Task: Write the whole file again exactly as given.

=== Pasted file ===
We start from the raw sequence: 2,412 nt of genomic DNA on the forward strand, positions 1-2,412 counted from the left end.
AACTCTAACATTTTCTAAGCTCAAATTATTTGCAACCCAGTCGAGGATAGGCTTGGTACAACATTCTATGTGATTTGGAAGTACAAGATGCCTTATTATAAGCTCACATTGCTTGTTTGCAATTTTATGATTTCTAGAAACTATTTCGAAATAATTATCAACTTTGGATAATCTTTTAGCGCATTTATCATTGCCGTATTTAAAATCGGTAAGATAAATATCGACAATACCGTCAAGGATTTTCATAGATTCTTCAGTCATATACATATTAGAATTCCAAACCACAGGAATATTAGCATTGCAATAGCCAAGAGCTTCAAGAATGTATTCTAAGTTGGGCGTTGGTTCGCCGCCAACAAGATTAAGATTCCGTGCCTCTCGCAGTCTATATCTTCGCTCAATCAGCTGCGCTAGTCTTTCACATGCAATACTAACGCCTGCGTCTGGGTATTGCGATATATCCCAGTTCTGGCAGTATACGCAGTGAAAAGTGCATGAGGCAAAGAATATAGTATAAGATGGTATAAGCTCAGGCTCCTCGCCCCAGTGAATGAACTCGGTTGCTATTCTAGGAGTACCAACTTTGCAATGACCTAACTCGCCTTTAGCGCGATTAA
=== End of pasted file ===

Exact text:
We start from the raw sequence: 2,412 nt of genomic DNA on the forward strand, positions 1-2,412 counted from the left end.
AACTCTAACATTTTCTAAGCTCAAATTATTTGCAACCCAGTCGAGGATAGGCTTGGTACAACATTCTATGTGATTTGGAAGTACAAGATGCCTTATTATAAGCTCACATTGCTTGTTTGCAATTTTATGATTTCTAGAAACTATTTCGAAATAATTATCAACTTTGGATAATCTTTTAGCGCATTTATCATTGCCGTATTTAAAATCGGTAAGATAAATATCGACAATACCGTCAAGGATTTTCATAGATTCTTCAGTCATATACATATTAGAATTCCAAACCACAGGAATATTAGCATTGCAATAGCCAAGAGCTTCAAGAATGTATTCTAAGTTGGGCGTTGGTTCGCCGCCAACAAGATTAAGATTCCGTGCCTCTCGCAGTCTATATCTTCGCTCAATCAGCTGCGCTAGTCTTTCACATGCAATACTAACGCCTGCGTCTGGGTATTGCGATATATCCCAGTTCTGGCAGTATACGCAGTGAAAAGTGCATGAGGCAAAGAATATAGTATAAGATGGTATAAGCTCAGGCTCCTCGCCCCAGTGAATGAACTCGGTTGCTATTCTAGGAGTACCAACTTTGCAATGACCTAACTCGCCTTTAGCGCGATTAA